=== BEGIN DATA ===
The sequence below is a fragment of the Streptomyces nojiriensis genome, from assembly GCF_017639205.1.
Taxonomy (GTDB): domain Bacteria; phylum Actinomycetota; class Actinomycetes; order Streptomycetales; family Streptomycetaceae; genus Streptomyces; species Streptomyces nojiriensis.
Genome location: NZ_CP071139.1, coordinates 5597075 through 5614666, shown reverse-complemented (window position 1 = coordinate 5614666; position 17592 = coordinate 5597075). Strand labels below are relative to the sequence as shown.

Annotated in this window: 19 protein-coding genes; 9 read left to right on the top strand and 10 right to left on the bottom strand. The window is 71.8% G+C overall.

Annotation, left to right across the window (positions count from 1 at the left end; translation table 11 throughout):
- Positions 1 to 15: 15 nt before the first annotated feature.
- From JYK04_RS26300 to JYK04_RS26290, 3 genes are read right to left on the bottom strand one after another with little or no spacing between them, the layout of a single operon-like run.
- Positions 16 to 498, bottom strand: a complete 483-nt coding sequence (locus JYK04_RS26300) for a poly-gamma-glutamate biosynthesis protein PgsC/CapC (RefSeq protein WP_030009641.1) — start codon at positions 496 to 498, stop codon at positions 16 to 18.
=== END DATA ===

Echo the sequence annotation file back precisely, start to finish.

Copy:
The sequence below is a fragment of the Streptomyces nojiriensis genome, from assembly GCF_017639205.1.
Taxonomy (GTDB): domain Bacteria; phylum Actinomycetota; class Actinomycetes; order Streptomycetales; family Streptomycetaceae; genus Streptomyces; species Streptomyces nojiriensis.
Genome location: NZ_CP071139.1, coordinates 5597075 through 5614666, shown reverse-complemented (window position 1 = coordinate 5614666; position 17592 = coordinate 5597075). Strand labels below are relative to the sequence as shown.

Annotated in this window: 19 protein-coding genes; 9 read left to right on the top strand and 10 right to left on the bottom strand. The window is 71.8% G+C overall.

Annotation, left to right across the window (positions count from 1 at the left end; translation table 11 throughout):
- Positions 1 to 15: 15 nt before the first annotated feature.
- From JYK04_RS26300 to JYK04_RS26290, 3 genes are read right to left on the bottom strand one after another with little or no spacing between them, the layout of a single operon-like run.
- Positions 16 to 498, bottom strand: a complete 483-nt coding sequence (locus JYK04_RS26300) for a poly-gamma-glutamate biosynthesis protein PgsC/CapC (RefSeq protein WP_030009641.1) — start codon at positions 496 to 498, stop codon at positions 16 to 18.